This happy marriage has also ended. At first it was about politics: Valley CEOs started to get a bit too public with their enthusiasm for left-leaning issues, and charges erupted that some in the Valley were censoring right-leaning political viewpoints on platforms they controlled. But the center-right’s concerns soon deepened to something much more fundamental: much of the Valley committed to never working for the American government – most notably the intelligence community and the Defense Department. But Valley services remained fully available for sale so their work could benefit other government’s programs.

The idea that the political liberalism of Silicon Valley is better served by allying with Xi Jinping’s dissident eradication systems or Vladimir Putin’s systematic repression than the U.S. military requires mental contortions the center-right considers unfathomable. The center-right now doesn’t merely question the Valley’s ideology or even its patriotism, but its sanity. The most pro-business part of the American political spectrum is now firmly anti­-Silicon Valley. Concerns about cybersecurity and the regulations those concerns will likely spawn is only the icing on the cake.

But as much credence as there is to the points of America’s centrist politicians, the concerns of the American populists are actually more valid.

The populist right started out furious with Silicon Valley. Whether the politician is Ted Cruz or Donald Trump, the Main Street verses Wall Street discourse is not only a powerful one, it is broadly accurate. The current manifestation of Silicon Valley is fundamentally designed to remove as much human labor from the economy as possible. It – statistically – is the greatest job-destroying machine in American history.

The populist left is, if anything, even more angry at the Valley. Algorithms and robots don’t pay taxes, but their profitable outputs still accrue. This concentrates the income of what used to benefit human laborers to the operators and designers back in San Jose. Politicians like Bernie Sanders and Elizabeth Warren are fundamentally correct when they assert this is a leading reason for America’s deepening economic inequality.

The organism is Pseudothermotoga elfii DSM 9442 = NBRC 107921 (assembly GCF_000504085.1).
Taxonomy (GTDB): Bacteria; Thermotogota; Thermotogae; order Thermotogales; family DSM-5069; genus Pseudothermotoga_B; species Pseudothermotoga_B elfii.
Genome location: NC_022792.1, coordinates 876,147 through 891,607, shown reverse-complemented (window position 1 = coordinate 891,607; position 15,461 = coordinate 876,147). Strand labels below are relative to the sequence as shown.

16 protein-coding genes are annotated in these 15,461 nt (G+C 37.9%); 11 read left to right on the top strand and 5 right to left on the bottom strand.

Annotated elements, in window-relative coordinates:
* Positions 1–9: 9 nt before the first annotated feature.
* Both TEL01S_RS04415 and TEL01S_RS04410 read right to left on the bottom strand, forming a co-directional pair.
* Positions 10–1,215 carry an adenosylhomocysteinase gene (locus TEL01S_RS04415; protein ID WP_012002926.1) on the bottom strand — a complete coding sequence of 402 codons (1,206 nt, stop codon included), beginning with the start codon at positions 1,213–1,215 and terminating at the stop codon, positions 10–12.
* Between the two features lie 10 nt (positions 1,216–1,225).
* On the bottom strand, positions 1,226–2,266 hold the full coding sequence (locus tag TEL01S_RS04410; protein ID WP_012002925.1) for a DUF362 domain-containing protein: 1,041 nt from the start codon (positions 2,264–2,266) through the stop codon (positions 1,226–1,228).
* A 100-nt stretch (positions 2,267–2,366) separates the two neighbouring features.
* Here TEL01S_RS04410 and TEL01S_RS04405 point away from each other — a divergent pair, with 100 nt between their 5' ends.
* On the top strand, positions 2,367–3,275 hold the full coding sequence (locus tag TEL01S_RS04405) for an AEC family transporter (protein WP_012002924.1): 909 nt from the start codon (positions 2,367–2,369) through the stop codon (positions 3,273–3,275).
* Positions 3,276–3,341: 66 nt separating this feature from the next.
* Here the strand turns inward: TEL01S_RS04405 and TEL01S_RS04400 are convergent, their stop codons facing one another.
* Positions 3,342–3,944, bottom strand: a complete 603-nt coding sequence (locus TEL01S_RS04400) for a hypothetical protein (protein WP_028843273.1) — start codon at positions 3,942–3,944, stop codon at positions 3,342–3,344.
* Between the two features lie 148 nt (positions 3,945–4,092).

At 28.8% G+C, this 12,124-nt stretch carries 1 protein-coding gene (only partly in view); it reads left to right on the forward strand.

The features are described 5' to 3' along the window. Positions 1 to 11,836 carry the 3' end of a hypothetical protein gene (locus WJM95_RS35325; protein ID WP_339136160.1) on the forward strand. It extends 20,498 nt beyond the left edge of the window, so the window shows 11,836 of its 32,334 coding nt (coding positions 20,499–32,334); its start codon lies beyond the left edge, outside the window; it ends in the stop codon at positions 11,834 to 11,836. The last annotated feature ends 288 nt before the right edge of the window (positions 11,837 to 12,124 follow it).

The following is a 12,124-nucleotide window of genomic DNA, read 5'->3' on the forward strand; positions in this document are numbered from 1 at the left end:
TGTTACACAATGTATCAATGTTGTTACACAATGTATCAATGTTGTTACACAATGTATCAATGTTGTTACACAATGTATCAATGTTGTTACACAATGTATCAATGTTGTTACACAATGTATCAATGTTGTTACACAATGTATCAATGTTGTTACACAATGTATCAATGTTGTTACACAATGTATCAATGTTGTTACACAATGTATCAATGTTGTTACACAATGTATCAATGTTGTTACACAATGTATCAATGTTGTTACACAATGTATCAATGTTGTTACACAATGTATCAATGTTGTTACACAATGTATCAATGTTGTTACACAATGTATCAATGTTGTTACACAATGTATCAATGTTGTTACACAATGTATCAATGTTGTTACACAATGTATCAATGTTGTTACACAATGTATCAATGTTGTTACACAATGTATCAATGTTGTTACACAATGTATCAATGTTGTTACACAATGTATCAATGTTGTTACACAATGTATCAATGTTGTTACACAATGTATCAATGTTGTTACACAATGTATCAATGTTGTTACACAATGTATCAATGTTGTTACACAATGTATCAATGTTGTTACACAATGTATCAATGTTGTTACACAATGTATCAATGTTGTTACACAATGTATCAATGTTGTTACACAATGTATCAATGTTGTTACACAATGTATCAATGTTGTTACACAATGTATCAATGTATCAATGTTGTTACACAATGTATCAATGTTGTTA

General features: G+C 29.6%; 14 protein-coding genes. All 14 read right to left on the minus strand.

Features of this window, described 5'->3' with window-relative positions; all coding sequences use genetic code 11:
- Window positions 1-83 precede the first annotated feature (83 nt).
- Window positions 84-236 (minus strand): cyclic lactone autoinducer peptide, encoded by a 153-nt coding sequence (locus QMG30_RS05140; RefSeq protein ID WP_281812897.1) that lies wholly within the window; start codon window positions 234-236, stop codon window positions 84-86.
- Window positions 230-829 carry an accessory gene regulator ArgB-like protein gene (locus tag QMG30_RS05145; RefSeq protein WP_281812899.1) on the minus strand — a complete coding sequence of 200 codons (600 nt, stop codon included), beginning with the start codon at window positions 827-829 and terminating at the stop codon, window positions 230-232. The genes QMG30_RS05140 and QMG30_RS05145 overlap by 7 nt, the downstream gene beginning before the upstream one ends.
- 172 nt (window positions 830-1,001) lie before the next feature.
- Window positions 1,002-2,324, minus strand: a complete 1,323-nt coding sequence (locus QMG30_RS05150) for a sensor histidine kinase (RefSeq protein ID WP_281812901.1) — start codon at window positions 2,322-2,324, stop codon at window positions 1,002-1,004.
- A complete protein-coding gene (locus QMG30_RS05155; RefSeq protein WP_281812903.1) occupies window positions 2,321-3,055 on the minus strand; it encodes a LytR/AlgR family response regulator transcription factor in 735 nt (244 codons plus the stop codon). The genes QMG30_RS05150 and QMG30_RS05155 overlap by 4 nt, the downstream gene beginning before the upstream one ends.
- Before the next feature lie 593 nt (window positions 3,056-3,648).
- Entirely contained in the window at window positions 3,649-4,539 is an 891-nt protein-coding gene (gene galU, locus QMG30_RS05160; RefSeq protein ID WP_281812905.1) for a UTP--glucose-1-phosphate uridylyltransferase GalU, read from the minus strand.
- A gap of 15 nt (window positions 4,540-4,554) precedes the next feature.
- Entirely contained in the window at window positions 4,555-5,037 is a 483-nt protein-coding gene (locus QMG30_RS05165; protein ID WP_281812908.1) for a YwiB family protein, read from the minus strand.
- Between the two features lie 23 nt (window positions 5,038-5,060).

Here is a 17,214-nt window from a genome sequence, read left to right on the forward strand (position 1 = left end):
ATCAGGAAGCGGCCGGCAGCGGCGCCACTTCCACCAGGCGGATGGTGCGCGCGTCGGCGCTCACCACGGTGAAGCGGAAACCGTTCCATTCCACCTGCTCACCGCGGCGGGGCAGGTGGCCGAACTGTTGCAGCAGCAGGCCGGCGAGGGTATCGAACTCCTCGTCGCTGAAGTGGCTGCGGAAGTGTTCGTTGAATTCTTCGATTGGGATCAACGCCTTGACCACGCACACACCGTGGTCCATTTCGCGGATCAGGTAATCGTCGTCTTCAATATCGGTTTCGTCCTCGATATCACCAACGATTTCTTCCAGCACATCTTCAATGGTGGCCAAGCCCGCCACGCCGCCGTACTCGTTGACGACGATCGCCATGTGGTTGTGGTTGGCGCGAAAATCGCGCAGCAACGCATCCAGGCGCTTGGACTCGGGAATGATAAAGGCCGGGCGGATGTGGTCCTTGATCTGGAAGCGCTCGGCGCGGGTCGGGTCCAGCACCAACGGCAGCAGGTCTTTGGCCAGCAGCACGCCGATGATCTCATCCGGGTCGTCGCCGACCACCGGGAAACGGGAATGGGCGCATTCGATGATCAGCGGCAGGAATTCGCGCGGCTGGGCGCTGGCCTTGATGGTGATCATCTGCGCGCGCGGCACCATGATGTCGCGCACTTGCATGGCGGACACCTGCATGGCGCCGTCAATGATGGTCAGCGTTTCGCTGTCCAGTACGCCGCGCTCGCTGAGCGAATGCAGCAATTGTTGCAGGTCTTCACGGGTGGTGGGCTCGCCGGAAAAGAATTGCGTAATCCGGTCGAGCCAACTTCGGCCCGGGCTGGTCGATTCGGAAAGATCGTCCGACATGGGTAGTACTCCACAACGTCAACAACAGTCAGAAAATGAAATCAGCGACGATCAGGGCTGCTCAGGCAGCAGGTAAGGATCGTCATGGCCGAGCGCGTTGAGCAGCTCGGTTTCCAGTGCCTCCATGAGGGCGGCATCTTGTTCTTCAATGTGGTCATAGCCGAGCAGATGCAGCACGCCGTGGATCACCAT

All four factions are correct. All four factions are edging towards policies that would revoke the Valley’s unlimited license via some sort of constraining regulation.

Tesla is probably in the greatest danger. Technically, Tesla is a car firm, but its valuation and finance-raising systems mirror Silicon Valley rather than Detroit. That gives it access to ridonkulous amounts of cash – something necessary to pioneer fundamentally new technologies – but lands it with the metrics of a conventional automotive firm. Therein lies the rub.

When it comes to evolving ethics in a dynamic regulatory environment, most investors go with what they know. They know Tesla is a badly-run company that has yet to figure out how to move metal around its own factory floor. They know Tesla has almost never met a production goal. They know Tesla cannot break into the mass market (the cheapest available Model3 is at fifty grand, with the subsidy). They know Tesla’s technology and materials science is insufficient to its goals. They know Tesla faces stiff, rising competition from more experienced market players.

They know Tesla is led by a CEO whose social media strategies mirror a broadly-disliked president. They know Tesla’s CEO has bet the firm’s future on a political ideology that provides subsidies that will not last. They know Tesla’s CEO sees no problem cross-subsidizing the firms of family members. And they know Tesla’s CEO has settled with the SEC on charges of stock manipulation which cost the firm that has never made a profit $20 million. There is no shortage of preexisting business norms and regulations that could bring Tesla down. Should the investment community ever believe Washington is coming for Silicon Valley, they will ditch the weak players first. It doesn’t get weaker than Tesla – ergo why the short-selling of Tesla is already so intense.